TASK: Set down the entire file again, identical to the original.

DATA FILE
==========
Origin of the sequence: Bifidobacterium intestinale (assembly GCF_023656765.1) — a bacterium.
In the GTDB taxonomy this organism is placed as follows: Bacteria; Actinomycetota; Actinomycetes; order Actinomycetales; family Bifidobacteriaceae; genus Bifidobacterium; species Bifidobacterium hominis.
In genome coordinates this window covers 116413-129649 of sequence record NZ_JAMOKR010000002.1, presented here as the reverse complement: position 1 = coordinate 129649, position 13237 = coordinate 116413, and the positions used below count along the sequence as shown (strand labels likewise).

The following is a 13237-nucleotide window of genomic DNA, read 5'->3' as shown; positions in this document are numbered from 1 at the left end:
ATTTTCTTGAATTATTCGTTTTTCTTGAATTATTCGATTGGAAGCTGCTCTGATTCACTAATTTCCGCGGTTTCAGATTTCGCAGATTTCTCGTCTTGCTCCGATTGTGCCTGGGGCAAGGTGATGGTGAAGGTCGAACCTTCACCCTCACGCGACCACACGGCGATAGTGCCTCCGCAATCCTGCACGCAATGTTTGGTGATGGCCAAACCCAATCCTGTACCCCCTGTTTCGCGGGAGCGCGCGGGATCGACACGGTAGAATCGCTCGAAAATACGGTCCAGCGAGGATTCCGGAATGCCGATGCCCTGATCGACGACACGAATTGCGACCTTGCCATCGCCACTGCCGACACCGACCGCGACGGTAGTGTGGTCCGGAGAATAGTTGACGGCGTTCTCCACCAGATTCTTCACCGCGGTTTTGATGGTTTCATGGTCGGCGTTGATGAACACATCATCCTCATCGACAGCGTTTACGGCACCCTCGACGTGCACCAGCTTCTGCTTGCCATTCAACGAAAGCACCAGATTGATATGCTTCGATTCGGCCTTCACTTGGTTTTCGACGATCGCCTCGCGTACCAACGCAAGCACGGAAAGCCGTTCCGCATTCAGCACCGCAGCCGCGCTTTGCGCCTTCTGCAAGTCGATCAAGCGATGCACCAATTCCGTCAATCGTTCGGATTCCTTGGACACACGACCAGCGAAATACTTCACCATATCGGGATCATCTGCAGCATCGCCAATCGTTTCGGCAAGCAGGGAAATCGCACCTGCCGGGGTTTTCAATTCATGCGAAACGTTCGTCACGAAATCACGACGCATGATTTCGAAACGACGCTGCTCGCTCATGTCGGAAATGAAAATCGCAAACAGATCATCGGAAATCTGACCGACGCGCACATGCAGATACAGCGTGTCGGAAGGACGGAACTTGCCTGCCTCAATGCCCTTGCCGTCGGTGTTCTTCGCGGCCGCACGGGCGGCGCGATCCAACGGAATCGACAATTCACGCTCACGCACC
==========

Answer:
Origin of the sequence: Bifidobacterium intestinale (assembly GCF_023656765.1) — a bacterium.
In the GTDB taxonomy this organism is placed as follows: Bacteria; Actinomycetota; Actinomycetes; order Actinomycetales; family Bifidobacteriaceae; genus Bifidobacterium; species Bifidobacterium hominis.
In genome coordinates this window covers 116413-129649 of sequence record NZ_JAMOKR010000002.1, presented here as the reverse complement: position 1 = coordinate 129649, position 13237 = coordinate 116413, and the positions used below count along the sequence as shown (strand labels likewise).

The following is a 13237-nucleotide window of genomic DNA, read 5'->3' as shown; positions in this document are numbered from 1 at the left end:
ATTTTCTTGAATTATTCGTTTTTCTTGAATTATTCGATTGGAAGCTGCTCTGATTCACTAATTTCCGCGGTTTCAGATTTCGCAGATTTCTCGTCTTGCTCCGATTGTGCCTGGGGCAAGGTGATGGTGAAGGTCGAACCTTCACCCTCACGCGACCACACGGCGATAGTGCCTCCGCAATCCTGCACGCAATGTTTGGTGATGGCCAAACCCAATCCTGTACCCCCTGTTTCGCGGGAGCGCGCGGGATCGACACGGTAGAATCGCTCGAAAATACGGTCCAGCGAGGATTCCGGAATGCCGATGCCCTGATCGACGACACGAATTGCGACCTTGCCATCGCCACTGCCGACACCGACCGCGACGGTAGTGTGGTCCGGAGAATAGTTGACGGCGTTCTCCACCAGATTCTTCACCGCGGTTTTGATGGTTTCATGGTCGGCGTTGATGAACACATCATCCTCATCGACAGCGTTTACGGCACCCTCGACGTGCACCAGCTTCTGCTTGCCATTCAACGAAAGCACCAGATTGATATGCTTCGATTCGGCCTTCACTTGGTTTTCGACGATCGCCTCGCGTACCAACGCAAGCACGGAAAGCCGTTCCGCATTCAGCACCGCAGCCGCGCTTTGCGCCTTCTGCAAGTCGATCAAGCGATGCACCAATTCCGTCAATCGTTCGGATTCCTTGGACACACGACCAGCGAAATACTTCACCATATCGGGATCATCTGCAGCATCGCCAATCGTTTCGGCAAGCAGGGAAATCGCACCTGCCGGGGTTTTCAATTCATGCGAAACGTTCGTCACGAAATCACGACGCATGATTTCGAAACGACGCTGCTCGCTCATGTCGGAAATGAAAATCGCAAACAGATCATCGGAAATCTGACCGACGCGCACATGCAGATACAGCGTGTCGGAAGGACGGAACTTGCCTGCCTCAATGCCCTTGCCGTCGGTGTTCTTCGCGGCCGCACGGGCGGCGCGATCCAACGGAATCGACAATTCACGCTCACGCACC